Bob Dylan Wins Nobel Prize for Literature

News   Bob Dylan Wins Nobel Prize for Literature
Four Broadway shows featured his songs.
Bob Dylan in the 1960s
Bob Dylan in the 1960s

Bob Dylan, the folk wailer of the 1960s whose songbook formed the basis for Twyla Tharp’s 2006 Broadway musical The Times They Are A-Changin’, was named winner of the 2016 Nobel Prize for Literature.

The surprise award was given for “having created new poetic expressions within the great American song tradition.”

He is the first American to win the prize since Toni Morrison in 1993. The award comes with a gold medal and a $923,179.20 stipend.

Dylan’s music has also been sampled in the Broadway musicals A Night With Janis Joplin (2013), Rock ’N Roll! The First 5,000 Years (1982) and Paul Sills’ Story Theatre (1970).

The last American playwright to win the award was Eugene O'Neill in 1936, though several other American winners have had theatre connections.

Dylan, 75, began his career playing folk music, mostly all written by himself, in Greenwich Village clubs. After achieving international fame playing acoustical instruments, he famously scandalized the music world by adopting electronic instruments and moving toward a rock style. His numerous standards include “Blowin’ in the Wind,” “Like a Rolling Stone,” “Mr. Tambourine Man,” “Just Like a Woman,” “Don’t Think Twice, It’s Alright,” “A Hard Rain’s a-Gonna Fall,” “Knockin’ on Heaven’s Door,” “Lay Lady Lay,” “Tangled Up in Blues” and hundreds more.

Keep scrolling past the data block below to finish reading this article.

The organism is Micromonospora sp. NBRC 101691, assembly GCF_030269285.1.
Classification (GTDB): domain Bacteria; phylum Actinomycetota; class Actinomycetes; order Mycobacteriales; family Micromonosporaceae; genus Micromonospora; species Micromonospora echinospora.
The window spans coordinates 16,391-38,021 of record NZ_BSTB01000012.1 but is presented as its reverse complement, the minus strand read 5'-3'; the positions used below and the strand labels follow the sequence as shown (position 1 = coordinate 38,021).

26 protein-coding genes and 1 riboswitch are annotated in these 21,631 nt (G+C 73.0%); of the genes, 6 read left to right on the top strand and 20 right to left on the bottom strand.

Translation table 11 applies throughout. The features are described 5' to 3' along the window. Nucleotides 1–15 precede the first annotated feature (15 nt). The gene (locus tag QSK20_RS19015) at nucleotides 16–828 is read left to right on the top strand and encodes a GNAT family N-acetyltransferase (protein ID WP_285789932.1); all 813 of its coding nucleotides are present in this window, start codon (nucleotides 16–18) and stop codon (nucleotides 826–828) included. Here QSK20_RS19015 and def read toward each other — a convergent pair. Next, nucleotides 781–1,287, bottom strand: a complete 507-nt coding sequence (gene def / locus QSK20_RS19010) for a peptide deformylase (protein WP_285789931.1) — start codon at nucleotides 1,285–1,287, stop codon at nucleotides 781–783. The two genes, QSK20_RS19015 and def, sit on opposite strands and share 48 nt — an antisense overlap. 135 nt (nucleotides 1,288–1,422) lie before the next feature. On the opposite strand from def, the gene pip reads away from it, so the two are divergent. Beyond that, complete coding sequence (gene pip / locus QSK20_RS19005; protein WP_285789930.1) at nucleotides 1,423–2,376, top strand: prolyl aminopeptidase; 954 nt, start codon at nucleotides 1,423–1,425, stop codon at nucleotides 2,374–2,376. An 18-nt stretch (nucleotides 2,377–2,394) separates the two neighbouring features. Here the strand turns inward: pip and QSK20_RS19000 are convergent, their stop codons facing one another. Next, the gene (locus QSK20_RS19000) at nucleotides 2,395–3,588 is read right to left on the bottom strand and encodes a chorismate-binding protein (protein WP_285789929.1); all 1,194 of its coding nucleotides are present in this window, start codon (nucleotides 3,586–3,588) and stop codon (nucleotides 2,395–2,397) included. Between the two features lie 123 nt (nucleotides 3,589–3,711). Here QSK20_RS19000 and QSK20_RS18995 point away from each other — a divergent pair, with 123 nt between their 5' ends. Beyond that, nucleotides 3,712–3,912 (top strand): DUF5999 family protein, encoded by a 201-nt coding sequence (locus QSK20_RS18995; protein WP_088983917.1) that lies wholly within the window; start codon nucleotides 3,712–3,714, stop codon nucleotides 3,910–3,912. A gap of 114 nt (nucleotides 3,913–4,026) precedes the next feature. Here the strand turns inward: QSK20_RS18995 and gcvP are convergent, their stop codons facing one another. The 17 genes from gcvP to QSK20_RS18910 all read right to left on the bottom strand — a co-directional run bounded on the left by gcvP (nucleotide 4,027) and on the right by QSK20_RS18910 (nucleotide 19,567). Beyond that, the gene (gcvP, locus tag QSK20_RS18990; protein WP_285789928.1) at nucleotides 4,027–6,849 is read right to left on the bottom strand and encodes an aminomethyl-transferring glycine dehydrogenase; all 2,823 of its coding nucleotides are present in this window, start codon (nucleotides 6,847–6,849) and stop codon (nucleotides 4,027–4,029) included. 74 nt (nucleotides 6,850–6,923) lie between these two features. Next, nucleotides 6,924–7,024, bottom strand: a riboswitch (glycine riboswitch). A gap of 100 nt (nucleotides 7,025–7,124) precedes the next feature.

However, he wrote in his autobiography, Chronicles, that he experienced an artistically transformative moment while attending a stage musical in 1963, the landmark Off-Broadway production of Bertolt Brecht’s and Kurt Weill’s The Threepenny Opera: ”In a few years’ time, I’d write and sing songs like ‘It's Alright Ma (I'm Only Bleeding),’ ‘Mr. Tambourine Man,‘ ‘Lonesome Death of Hattie Carroll,‘ ’Who Killed Davey Moore,‘ ’Only a Pawn in Their Game,‘ ’A Hard Rain's A-Gonna Fall‘ and some others like that. If I hadn't gone to the Theatre de Lys and heard the ballad ‘Pirate Jenny’ it might not have dawned on me to write them, that songs like these could be written.”

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